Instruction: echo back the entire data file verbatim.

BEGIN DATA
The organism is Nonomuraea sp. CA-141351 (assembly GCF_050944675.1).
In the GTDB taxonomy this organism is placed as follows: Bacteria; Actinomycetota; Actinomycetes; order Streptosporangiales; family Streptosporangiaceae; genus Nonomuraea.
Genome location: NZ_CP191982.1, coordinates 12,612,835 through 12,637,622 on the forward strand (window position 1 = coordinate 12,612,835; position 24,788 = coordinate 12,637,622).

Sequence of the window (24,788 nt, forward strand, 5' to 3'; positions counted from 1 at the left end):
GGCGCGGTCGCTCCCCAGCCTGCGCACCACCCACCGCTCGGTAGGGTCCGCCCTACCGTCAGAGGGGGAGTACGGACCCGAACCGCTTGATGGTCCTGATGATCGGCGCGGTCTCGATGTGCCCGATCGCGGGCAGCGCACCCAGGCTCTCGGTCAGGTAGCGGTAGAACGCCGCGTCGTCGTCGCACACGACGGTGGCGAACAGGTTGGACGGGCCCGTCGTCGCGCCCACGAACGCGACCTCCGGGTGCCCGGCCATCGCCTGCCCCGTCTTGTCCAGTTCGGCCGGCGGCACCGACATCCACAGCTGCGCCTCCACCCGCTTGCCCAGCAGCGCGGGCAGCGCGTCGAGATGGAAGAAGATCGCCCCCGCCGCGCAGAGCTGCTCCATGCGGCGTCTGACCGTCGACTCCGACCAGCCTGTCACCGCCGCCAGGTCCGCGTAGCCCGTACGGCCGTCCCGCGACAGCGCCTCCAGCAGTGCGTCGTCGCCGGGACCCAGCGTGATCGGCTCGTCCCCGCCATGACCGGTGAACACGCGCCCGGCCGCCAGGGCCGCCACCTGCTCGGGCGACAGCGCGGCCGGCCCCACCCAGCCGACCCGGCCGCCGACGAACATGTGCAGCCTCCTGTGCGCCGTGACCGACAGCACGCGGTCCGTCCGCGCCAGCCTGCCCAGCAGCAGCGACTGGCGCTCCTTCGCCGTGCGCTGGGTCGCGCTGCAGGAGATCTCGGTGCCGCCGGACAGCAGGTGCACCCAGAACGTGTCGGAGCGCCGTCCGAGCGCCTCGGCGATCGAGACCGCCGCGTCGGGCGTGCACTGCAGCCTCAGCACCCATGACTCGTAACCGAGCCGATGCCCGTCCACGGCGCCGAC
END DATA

The organism is Nonomuraea sp. CA-141351 (assembly GCF_050944675.1).
In the GTDB taxonomy this organism is placed as follows: Bacteria; Actinomycetota; Actinomycetes; order Streptosporangiales; family Streptosporangiaceae; genus Nonomuraea.
Genome location: NZ_CP191982.1, coordinates 12,612,835 through 12,637,622 on the forward strand (window position 1 = coordinate 12,612,835; position 24,788 = coordinate 12,637,622).

Sequence of the window (24,788 nt, forward strand, 5' to 3'; positions counted from 1 at the left end):
GGCGCGGTCGCTCCCCAGCCTGCGCACCACCCACCGCTCGGTAGGGTCCGCCCTACCGTCAGAGGGGGAGTACGGACCCGAACCGCTTGATGGTCCTGATGATCGGCGCGGTCTCGATGTGCCCGATCGCGGGCAGCGCACCCAGGCTCTCGGTCAGGTAGCGGTAGAACGCCGCGTCGTCGTCGCACACGACGGTGGCGAACAGGTTGGACGGGCCCGTCGTCGCGCCCACGAACGCGACCTCCGGGTGCCCGGCCATCGCCTGCCCCGTCTTGTCCAGTTCGGCCGGCGGCACCGACATCCACAGCTGCGCCTCCACCCGCTTGCCCAGCAGCGCGGGCAGCGCGTCGAGATGGAAGAAGATCGCCCCCGCCGCGCAGAGCTGCTCCATGCGGCGTCTGACCGTCGACTCCGACCAGCCTGTCACCGCCGCCAGGTCCGCGTAGCCCGTACGGCCGTCCCGCGACAGCGCCTCCAGCAGTGCGTCGTCGCCGGGACCCAGCGTGATCGGCTCGTCCCCGCCATGACCGGTGAACACGCGCCCGGCCGCCAGGGCCGCCACCTGCTCGGGCGACAGCGCGGCCGGCCCCACCCAGCCGACCCGGCCGCCGACGAACATGTGCAGCCTCCTGTGCGCCGTGACCGACAGCACGCGGTCCGTCCGCGCCAGCCTGCCCAGCAGCAGCGACTGGCGCTCCTTCGCCGTGCGCTGGGTCGCGCTGCAGGAGATCTCGGTGCCGCCGGACAGCAGGTGCACCCAGAACGTGTCGGAGCGCCGTCCGAGCGCCTCGGCGATCGAGACCGCCGCGTCGGGCGTGCACTGCAGCCTCAGCACCCATGACTCGTAACCGAGCCGATGCCCGTCCACGGCGCCGAC